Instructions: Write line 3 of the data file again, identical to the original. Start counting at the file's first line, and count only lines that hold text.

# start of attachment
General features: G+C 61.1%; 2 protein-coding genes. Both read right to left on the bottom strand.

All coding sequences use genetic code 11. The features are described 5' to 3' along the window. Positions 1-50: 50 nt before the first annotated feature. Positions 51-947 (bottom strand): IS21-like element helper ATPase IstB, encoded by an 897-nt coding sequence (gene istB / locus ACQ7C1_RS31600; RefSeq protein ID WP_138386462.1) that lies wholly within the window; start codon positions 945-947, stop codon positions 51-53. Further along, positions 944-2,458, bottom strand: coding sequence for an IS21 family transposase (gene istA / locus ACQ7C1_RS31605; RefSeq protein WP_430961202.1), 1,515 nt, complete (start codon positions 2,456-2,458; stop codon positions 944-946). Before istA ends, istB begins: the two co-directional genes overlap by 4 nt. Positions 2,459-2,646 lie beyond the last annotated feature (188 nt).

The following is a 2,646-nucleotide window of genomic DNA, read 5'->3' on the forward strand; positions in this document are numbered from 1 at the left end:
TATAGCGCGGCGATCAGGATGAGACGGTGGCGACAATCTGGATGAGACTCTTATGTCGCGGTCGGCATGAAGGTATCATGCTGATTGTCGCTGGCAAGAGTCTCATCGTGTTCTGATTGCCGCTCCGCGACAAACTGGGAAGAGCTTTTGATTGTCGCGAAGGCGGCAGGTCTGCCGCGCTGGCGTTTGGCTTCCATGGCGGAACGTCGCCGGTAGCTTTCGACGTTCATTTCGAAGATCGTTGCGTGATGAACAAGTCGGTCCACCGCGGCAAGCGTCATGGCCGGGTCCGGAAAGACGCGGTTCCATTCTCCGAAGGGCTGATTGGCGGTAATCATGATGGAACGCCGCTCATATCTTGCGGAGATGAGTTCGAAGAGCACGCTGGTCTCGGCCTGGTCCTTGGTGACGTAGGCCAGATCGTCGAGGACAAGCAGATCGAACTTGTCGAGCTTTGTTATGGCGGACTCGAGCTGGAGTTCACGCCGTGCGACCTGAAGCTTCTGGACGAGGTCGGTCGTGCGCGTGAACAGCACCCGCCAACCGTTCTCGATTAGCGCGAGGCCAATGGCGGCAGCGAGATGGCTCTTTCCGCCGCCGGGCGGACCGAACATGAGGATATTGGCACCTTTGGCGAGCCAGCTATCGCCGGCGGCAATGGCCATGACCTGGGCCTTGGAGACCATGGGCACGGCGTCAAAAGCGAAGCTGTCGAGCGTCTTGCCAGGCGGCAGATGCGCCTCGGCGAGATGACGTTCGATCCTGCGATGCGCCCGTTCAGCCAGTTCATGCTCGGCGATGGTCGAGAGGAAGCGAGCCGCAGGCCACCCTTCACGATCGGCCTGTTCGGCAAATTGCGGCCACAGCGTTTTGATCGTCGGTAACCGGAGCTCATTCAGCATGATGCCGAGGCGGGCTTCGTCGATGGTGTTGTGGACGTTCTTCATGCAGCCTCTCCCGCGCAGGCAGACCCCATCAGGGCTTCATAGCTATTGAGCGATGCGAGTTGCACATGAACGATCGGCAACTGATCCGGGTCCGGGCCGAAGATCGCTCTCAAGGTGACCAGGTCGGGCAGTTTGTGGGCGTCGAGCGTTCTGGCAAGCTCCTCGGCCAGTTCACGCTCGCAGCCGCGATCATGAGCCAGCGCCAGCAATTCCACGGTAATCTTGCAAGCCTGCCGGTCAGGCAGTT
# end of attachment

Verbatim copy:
The following is a 2,646-nucleotide window of genomic DNA, read 5'->3' on the forward strand; positions in this document are numbered from 1 at the left end: